Shops curious to see the innards of an 2015 Ford F-150 “in the field” should check out a YouTube post Wednesday by a Philadelphia auto body shop.
The footage of Alan’s Collision Center shop’s first aluminum F-150 repair features a series of stills rather than an actual movie, but it and the accompanying description still give a sense of what a shop might see on the vehicle as well as repair considerations.
General manager Jim Pfau said he posted the repair on social media — elements appeared earlier this month on Alan’s Collision’s Facebook page — to encourage industry participation and discussion. (Also in that “open-source” spirit, the video rocks out to Triumph’s “Lay It On the Line.”)
“This allowed the repair to be transparent and exchange information,” Pfau wrote in an email to Repairer Driven News.
“I am very concerned that this truck will not be repaired correctly in the field,” Pfau wrote in another email. “We did a lot of homework and sought help from industry people like Bruce Peters, Larry Montanez, Shawn Collins and Jamie Boettcher who helped design the program between Ford and I-CAR. Since this was our 1st F-150 I wanted on hands on deck. The next one will take much less time.”
For example, Boettcher (of Summit Consulting) noted a couple of mistakes based off of the images shared by the shop. The issues have since been addressed, Pfau wrote.
For any other shop interested in cramming for their first aluminum F-150, collision repair information can be found on I-CAR as well as the paid Ford repair procedures site. As a Ford collision representative noted, it’s imperative to follow the OEM repair procedures to do a proper job.
Pfau accompanied the video with a lengthy discussion of both the expertise and expense needed to repair the vehicle as well as some concerns for the industry and consumers.
“This has been a very educational repair,” Pfau wrote. “We replaced the right bed side, outer wheel house, front panel of bed and the right side (aperture) panel. … Everyone was very quick to give me input and I would like to thank my colleagues.”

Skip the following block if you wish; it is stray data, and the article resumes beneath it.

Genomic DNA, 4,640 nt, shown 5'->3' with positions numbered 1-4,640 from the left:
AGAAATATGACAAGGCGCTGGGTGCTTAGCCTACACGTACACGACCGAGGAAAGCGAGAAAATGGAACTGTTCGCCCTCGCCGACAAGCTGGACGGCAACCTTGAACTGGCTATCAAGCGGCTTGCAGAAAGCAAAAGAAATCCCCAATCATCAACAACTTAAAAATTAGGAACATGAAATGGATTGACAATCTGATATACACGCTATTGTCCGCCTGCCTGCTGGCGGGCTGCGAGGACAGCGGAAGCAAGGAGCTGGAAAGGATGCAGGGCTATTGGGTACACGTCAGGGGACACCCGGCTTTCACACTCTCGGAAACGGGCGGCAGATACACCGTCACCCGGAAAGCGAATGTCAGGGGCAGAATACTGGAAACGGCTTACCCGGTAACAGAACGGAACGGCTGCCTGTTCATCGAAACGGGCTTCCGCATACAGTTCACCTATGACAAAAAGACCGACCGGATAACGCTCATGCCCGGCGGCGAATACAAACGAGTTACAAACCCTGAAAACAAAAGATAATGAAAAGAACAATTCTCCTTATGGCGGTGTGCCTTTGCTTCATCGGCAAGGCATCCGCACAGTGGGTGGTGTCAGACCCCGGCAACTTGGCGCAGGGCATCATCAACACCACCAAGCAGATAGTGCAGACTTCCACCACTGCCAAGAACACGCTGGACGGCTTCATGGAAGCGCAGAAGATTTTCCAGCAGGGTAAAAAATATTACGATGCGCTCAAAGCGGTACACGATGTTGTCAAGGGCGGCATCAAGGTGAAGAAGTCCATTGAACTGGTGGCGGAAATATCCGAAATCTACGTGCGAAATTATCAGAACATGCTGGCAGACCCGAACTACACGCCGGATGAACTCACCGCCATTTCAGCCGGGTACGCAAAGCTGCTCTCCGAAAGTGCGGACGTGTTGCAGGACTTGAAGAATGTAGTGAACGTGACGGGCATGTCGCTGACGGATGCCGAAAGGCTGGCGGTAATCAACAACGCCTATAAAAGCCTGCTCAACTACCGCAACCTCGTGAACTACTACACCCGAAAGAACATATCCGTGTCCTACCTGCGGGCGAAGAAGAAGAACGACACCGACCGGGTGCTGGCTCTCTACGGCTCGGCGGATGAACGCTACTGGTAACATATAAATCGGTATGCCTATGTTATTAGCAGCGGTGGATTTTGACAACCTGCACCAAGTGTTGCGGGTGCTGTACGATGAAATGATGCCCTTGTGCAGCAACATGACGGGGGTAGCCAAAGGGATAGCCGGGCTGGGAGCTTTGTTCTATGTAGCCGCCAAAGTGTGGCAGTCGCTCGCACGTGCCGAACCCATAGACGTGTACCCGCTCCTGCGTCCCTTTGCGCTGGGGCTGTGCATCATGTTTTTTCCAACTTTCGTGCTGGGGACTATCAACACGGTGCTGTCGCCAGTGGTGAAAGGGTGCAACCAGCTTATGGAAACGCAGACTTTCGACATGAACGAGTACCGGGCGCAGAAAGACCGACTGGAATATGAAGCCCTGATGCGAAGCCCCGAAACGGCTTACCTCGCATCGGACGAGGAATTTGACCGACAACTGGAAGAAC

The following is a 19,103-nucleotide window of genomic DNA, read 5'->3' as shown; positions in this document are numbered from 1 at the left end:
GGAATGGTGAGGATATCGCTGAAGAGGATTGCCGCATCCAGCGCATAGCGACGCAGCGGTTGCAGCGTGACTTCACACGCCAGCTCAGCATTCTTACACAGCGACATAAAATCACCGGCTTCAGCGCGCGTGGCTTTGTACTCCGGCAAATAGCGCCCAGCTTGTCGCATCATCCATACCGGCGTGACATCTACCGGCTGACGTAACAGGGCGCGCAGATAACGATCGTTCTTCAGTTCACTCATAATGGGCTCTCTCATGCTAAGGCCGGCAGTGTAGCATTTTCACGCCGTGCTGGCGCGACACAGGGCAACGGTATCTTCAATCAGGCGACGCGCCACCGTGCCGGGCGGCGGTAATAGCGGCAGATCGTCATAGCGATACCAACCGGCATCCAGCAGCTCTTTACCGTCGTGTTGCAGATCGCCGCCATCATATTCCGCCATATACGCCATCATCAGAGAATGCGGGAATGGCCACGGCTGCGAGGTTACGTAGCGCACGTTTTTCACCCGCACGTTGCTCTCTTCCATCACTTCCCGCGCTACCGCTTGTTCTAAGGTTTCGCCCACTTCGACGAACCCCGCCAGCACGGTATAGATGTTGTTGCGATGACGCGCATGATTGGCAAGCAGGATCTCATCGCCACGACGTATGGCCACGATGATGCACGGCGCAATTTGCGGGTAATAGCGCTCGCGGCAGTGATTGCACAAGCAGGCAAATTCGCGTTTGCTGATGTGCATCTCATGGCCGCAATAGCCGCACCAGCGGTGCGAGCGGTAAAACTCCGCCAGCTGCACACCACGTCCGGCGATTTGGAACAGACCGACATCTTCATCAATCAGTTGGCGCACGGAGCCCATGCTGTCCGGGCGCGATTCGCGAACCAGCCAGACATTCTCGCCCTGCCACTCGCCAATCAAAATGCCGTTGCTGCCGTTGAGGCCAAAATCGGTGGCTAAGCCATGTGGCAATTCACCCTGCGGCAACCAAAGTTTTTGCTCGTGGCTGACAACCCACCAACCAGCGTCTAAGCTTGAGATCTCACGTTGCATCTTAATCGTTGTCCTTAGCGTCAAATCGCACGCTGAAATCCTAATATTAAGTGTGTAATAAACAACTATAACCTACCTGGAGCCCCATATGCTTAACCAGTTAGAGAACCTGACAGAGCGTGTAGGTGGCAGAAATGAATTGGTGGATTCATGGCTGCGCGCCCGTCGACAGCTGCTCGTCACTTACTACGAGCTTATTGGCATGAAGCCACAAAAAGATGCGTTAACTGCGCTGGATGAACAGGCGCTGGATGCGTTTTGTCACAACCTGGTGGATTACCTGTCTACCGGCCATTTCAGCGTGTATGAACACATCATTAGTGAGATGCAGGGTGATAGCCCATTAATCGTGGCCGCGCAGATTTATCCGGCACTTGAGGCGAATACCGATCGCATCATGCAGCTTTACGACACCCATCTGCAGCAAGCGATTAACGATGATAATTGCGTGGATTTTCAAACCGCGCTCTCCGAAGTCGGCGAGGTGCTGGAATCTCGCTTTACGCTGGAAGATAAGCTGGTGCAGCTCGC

Pfug also referenced the “huge investment back into the shop” necessary to do the job, reporting that aluminum equipment such as a curtained work area, welder and rivet gun cost about $50,000, with another $2,000 in training costs.
He argued that such cost must be recouped with a higher aluminum rate than that charged to repair steel and hypothesized that insurers would refuse to pay it.
“This will be a focal point going forward and customer awareness is going to be key,” Pfau wrote. “The repair is straight forward like steel but it is the expense and understanding of Aluminum requirements I fear. I can see how shops will mis-repair this truck and how insurance companies will try and muscle us.”
In this case, State Farm was refusing to pay more than the insurer’s steel metal rate.
“The field supervisor was contacted and the request was denied,” Pfau wrote in an email.
An email query to State Farm late Friday afternoon about the dispute has not yet been returned.
The truck was actually a referral from a “quality collision shop that put their hands up for help” on solely the aluminum work, according to Pfau. (Alan’s Collision is certified by aluminum-embracing Mercedes, though it is not listed in the recommended Ford F-150 repair network.)
“I can see this being the case more and more but only by shops that are quality driven,” he wrote. “Unqualified shops will just fix it in the middle of a shop with contaminated tools and a (MIG) spool gun.”
As Pfau notes, responsible divisions of labor like the one that brought the F-150 to Alan’s Collision might indeed be a growing trend in the collision repair industry, and a necessary adaptation to market and vehicle technology considerations.
CARSTAR this summer has examined assigning different niches to different network shops, and Collision Repair Magazine this month reported the chain is considering testing its Express program in the U.S.
That concept also arose — but with more controversy — during the November Collision Industry Conference debate over whether a “Class A” shop could be anything other than shops equipped and trained to fix the widest spectrum of damage, or if different types “Class A” repairers (cosmetic versus structural, for example) could exist.
Shops curious to see aluminum Ford F-150 repair gear in action as well as the guts of an 2015 F-150 after an actual wreck should check out a YouTube video posted Wednesday by a Philadelphia auto body shop. (Screenshot of Alan’s Collision Center video on YouTube)
Alan’s Collision Center general manager Jim Pfau posted an aluminum F-150 repair on social media like YouTube and Alan’s Collision Facebook page (pictured) to encourage industry participation and discussion. (Screenshot from Alan’s Collision Center Facebook page)